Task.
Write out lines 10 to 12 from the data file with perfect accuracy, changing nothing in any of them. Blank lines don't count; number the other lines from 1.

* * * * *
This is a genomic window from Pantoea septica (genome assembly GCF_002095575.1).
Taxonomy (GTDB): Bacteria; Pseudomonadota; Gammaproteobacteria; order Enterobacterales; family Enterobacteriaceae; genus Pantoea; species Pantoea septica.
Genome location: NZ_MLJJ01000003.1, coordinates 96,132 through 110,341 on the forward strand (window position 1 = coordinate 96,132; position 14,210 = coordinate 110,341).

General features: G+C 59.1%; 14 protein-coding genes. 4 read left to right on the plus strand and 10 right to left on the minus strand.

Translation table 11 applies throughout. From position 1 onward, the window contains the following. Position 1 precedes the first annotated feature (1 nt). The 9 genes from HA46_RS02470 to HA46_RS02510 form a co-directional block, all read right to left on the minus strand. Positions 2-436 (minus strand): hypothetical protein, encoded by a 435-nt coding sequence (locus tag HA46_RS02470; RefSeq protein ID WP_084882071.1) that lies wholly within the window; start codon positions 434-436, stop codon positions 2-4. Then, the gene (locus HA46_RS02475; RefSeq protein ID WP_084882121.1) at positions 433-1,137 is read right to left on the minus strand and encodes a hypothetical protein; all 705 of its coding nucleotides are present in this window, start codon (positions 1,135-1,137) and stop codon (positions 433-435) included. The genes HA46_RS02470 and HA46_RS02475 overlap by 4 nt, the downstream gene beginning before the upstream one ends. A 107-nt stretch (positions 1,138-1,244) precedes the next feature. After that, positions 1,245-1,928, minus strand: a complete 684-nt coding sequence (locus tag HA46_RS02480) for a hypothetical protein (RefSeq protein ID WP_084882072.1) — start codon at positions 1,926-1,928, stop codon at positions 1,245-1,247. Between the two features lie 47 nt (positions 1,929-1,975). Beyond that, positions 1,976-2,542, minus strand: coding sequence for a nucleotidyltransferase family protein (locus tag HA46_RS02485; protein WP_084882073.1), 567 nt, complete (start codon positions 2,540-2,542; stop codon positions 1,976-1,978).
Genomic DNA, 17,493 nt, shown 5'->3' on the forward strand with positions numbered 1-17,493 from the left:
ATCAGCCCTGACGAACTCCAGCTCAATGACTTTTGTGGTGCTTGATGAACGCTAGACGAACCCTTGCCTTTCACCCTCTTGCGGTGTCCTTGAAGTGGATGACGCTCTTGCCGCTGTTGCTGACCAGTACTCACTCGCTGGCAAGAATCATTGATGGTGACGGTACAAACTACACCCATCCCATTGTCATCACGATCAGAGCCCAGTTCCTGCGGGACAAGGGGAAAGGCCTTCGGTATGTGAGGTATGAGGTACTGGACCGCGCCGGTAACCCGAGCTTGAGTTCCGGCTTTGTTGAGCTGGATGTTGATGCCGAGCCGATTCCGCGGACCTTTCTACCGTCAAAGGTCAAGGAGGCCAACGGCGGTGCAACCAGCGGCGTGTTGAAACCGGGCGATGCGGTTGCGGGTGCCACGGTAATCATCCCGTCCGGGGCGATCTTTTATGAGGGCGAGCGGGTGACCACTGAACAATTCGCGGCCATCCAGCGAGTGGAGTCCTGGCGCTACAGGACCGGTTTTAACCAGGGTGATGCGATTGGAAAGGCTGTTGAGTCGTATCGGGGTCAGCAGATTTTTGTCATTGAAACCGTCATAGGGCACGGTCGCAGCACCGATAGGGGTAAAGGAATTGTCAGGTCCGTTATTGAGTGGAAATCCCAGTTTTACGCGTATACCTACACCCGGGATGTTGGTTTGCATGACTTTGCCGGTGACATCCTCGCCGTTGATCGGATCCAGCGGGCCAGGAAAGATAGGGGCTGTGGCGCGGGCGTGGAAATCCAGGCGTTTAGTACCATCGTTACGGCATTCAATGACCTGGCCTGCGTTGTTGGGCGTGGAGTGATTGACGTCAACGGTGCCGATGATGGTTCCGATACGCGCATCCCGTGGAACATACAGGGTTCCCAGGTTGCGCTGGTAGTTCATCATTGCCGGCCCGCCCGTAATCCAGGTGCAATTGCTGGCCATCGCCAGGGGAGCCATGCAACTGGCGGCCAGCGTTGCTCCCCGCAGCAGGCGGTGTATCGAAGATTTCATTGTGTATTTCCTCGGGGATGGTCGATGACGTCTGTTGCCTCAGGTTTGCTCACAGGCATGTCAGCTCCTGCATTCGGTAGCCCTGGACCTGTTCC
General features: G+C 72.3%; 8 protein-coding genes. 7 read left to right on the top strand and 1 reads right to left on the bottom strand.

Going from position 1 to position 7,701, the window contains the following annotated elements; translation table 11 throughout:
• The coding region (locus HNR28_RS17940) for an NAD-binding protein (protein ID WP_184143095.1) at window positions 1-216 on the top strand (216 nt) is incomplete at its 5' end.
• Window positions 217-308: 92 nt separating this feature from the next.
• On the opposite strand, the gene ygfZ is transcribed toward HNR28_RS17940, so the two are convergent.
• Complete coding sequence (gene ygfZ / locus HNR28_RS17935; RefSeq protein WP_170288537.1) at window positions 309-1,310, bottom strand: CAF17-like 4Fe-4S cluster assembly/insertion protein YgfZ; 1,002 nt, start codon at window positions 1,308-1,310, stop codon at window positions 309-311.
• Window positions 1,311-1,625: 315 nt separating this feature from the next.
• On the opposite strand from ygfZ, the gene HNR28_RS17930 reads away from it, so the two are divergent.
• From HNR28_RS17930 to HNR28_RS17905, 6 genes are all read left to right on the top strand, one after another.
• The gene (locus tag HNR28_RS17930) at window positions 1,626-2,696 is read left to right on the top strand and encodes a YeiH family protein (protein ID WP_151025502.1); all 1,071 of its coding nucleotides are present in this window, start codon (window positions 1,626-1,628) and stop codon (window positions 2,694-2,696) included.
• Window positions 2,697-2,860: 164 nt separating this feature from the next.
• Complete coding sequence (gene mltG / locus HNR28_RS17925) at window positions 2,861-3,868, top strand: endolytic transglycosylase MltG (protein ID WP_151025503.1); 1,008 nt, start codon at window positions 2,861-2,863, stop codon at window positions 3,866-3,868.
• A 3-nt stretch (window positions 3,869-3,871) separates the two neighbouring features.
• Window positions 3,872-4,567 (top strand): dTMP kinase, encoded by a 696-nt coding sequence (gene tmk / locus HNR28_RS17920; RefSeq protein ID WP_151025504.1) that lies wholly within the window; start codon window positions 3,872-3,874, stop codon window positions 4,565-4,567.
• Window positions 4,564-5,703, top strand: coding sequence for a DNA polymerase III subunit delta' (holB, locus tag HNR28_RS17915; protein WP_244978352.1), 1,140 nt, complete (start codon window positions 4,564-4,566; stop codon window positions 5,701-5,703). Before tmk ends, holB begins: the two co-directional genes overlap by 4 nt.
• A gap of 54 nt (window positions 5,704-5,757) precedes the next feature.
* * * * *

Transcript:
• The coding region (locus HNR28_RS17940) for an NAD-binding protein (protein ID WP_184143095.1) at window positions 1-216 on the top strand (216 nt) is incomplete at its 5' end.
• Window positions 217-308: 92 nt separating this feature from the next.
• On the opposite strand, the gene ygfZ is transcribed toward HNR28_RS17940, so the two are convergent.